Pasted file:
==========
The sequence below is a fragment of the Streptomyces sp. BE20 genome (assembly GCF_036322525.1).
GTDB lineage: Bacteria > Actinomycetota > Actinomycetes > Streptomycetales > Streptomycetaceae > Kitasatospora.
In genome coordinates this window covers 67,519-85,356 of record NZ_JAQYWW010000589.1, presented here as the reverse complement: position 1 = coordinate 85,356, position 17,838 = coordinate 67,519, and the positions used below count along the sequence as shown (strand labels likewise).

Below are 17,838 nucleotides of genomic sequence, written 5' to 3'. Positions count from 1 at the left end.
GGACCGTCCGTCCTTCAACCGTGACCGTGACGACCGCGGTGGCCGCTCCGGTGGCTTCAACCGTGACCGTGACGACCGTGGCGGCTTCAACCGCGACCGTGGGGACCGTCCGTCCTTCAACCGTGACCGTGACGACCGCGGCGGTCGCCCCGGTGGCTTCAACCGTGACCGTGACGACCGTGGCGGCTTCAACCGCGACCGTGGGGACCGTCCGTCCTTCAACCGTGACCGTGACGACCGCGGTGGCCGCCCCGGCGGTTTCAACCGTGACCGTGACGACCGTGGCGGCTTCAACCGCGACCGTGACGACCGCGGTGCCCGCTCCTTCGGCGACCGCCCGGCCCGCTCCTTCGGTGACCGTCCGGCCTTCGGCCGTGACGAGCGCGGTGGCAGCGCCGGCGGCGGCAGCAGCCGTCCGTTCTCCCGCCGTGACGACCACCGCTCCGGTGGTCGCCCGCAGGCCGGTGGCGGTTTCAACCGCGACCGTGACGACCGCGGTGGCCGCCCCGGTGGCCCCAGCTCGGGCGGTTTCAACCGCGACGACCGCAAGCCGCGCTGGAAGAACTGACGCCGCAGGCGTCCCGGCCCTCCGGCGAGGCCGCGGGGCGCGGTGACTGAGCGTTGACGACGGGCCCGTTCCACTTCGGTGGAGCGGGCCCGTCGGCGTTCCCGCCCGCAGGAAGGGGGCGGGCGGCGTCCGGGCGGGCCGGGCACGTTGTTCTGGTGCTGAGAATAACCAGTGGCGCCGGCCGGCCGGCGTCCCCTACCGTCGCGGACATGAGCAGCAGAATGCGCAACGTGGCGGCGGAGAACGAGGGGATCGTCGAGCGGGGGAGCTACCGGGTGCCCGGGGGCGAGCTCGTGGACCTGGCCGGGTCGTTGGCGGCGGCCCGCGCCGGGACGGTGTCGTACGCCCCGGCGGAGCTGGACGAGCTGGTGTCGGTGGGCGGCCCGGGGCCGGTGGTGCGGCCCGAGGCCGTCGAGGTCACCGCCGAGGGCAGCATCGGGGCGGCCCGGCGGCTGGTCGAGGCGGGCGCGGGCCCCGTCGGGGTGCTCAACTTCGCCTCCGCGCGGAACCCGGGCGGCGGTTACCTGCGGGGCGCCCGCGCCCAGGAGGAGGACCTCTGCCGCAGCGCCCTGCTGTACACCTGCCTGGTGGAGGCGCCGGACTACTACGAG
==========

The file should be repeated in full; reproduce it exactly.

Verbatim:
The sequence below is a fragment of the Streptomyces sp. BE20 genome (assembly GCF_036322525.1).
GTDB lineage: Bacteria > Actinomycetota > Actinomycetes > Streptomycetales > Streptomycetaceae > Kitasatospora.
In genome coordinates this window covers 67,519-85,356 of record NZ_JAQYWW010000589.1, presented here as the reverse complement: position 1 = coordinate 85,356, position 17,838 = coordinate 67,519, and the positions used below count along the sequence as shown (strand labels likewise).

Below are 17,838 nucleotides of genomic sequence, written 5' to 3'. Positions count from 1 at the left end.
GGACCGTCCGTCCTTCAACCGTGACCGTGACGACCGCGGTGGCCGCTCCGGTGGCTTCAACCGTGACCGTGACGACCGTGGCGGCTTCAACCGCGACCGTGGGGACCGTCCGTCCTTCAACCGTGACCGTGACGACCGCGGCGGTCGCCCCGGTGGCTTCAACCGTGACCGTGACGACCGTGGCGGCTTCAACCGCGACCGTGGGGACCGTCCGTCCTTCAACCGTGACCGTGACGACCGCGGTGGCCGCCCCGGCGGTTTCAACCGTGACCGTGACGACCGTGGCGGCTTCAACCGCGACCGTGACGACCGCGGTGCCCGCTCCTTCGGCGACCGCCCGGCCCGCTCCTTCGGTGACCGTCCGGCCTTCGGCCGTGACGAGCGCGGTGGCAGCGCCGGCGGCGGCAGCAGCCGTCCGTTCTCCCGCCGTGACGACCACCGCTCCGGTGGTCGCCCGCAGGCCGGTGGCGGTTTCAACCGCGACCGTGACGACCGCGGTGGCCGCCCCGGTGGCCCCAGCTCGGGCGGTTTCAACCGCGACGACCGCAAGCCGCGCTGGAAGAACTGACGCCGCAGGCGTCCCGGCCCTCCGGCGAGGCCGCGGGGCGCGGTGACTGAGCGTTGACGACGGGCCCGTTCCACTTCGGTGGAGCGGGCCCGTCGGCGTTCCCGCCCGCAGGAAGGGGGCGGGCGGCGTCCGGGCGGGCCGGGCACGTTGTTCTGGTGCTGAGAATAACCAGTGGCGCCGGCCGGCCGGCGTCCCCTACCGTCGCGGACATGAGCAGCAGAATGCGCAACGTGGCGGCGGAGAACGAGGGGATCGTCGAGCGGGGGAGCTACCGGGTGCCCGGGGGCGAGCTCGTGGACCTGGCCGGGTCGTTGGCGGCGGCCCGCGCCGGGACGGTGTCGTACGCCCCGGCGGAGCTGGACGAGCTGGTGTCGGTGGGCGGCCCGGGGCCGGTGGTGCGGCCCGAGGCCGTCGAGGTCACCGCCGAGGGCAGCATCGGGGCGGCCCGGCGGCTGGTCGAGGCGGGCGCGGGCCCCGTCGGGGTGCTCAACTTCGCCTCCGCGCGGAACCCGGGCGGCGGTTACCTGCGGGGCGCCCGCGCCCAGGAGGAGGACCTCTGCCGCAGCGCCCTGCTGTACACCTGCCTGGTGGAGGCGCCGGACTACTACGAG